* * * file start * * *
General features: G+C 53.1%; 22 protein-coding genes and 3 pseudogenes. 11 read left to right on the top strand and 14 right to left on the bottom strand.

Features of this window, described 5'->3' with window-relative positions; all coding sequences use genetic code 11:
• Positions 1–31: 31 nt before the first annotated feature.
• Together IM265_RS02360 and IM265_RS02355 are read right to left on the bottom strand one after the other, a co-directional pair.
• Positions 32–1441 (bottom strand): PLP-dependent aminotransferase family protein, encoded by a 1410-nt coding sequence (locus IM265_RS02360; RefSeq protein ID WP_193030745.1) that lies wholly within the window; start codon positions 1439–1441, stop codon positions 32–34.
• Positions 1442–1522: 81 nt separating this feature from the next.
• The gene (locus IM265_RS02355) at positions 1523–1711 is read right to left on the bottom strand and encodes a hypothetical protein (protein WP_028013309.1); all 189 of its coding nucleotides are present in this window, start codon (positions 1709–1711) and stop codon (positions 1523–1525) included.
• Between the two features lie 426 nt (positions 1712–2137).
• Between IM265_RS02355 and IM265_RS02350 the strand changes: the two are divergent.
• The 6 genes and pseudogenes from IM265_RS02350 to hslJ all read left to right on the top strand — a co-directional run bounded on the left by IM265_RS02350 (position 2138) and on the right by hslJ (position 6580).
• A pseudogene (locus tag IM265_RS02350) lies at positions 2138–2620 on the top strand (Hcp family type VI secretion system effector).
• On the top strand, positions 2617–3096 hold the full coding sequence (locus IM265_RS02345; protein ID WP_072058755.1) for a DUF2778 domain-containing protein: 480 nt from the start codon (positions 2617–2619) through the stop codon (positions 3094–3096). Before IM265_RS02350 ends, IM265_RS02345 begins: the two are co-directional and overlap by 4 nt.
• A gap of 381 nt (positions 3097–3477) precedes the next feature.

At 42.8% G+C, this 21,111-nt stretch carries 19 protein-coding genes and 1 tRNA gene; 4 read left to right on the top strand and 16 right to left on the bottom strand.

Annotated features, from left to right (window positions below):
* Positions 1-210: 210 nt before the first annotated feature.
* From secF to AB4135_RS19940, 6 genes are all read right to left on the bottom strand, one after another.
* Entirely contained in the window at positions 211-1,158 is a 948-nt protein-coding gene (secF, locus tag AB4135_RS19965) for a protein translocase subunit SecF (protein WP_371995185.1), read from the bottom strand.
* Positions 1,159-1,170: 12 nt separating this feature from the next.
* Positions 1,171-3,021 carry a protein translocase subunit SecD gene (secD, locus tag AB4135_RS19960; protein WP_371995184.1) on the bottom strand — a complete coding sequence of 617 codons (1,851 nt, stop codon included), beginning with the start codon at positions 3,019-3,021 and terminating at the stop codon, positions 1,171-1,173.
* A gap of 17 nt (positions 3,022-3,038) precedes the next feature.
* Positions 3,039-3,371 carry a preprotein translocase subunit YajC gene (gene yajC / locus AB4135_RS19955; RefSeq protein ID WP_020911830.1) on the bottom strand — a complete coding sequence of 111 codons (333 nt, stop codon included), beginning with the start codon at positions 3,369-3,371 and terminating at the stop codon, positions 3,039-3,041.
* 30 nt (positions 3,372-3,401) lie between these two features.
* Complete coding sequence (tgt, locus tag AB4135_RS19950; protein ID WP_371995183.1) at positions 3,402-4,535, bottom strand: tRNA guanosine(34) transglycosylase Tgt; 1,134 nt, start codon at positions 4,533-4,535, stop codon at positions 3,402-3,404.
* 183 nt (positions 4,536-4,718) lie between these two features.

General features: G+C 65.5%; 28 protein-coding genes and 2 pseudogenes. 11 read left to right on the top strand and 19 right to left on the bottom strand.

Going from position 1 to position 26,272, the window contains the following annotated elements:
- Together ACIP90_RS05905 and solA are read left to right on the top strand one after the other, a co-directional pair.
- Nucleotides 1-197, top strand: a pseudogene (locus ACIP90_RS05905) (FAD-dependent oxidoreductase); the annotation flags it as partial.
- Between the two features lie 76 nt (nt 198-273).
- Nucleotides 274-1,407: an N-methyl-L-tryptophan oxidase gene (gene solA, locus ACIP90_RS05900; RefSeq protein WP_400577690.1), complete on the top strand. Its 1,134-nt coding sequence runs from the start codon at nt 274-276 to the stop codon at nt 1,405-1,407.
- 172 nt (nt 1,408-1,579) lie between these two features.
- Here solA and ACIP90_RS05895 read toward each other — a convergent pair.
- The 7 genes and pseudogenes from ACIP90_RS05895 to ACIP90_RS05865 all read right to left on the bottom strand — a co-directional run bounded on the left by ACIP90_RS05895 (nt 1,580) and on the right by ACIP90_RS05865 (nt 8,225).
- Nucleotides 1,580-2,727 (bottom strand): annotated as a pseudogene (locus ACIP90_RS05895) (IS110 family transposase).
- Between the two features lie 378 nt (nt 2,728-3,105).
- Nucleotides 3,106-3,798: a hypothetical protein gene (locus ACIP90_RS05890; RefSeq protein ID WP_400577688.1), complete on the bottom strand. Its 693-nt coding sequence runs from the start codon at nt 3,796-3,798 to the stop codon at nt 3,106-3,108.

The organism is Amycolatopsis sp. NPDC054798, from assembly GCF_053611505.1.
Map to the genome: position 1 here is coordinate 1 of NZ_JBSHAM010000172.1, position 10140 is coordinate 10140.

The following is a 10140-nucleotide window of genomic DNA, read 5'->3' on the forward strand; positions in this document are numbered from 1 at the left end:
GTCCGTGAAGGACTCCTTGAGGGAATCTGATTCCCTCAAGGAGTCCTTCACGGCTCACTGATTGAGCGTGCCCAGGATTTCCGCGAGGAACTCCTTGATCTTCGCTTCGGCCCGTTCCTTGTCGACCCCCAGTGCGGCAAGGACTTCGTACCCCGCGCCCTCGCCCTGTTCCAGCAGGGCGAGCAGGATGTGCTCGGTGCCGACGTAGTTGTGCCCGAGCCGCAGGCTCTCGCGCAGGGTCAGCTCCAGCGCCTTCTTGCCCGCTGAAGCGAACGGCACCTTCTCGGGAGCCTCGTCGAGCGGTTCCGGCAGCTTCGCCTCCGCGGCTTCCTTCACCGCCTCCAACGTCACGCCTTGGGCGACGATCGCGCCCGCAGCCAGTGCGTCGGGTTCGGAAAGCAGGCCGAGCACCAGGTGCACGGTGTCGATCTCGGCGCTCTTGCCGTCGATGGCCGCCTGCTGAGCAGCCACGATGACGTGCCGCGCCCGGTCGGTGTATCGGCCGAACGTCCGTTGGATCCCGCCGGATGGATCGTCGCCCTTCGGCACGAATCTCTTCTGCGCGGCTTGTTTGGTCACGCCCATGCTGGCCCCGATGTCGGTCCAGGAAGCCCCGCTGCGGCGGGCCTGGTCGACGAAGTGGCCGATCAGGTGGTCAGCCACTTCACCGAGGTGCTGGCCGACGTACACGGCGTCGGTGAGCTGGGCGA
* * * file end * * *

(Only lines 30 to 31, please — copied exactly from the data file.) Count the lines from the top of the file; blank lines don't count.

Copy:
- Between the two features lie 76 nt (nt 198-273).
- Nucleotides 274-1,407: an N-methyl-L-tryptophan oxidase gene (gene solA, locus ACIP90_RS05900; RefSeq protein WP_400577690.1), complete on the top strand. Its 1,134-nt coding sequence runs from the start codon at nt 274-276 to the stop codon at nt 1,405-1,407.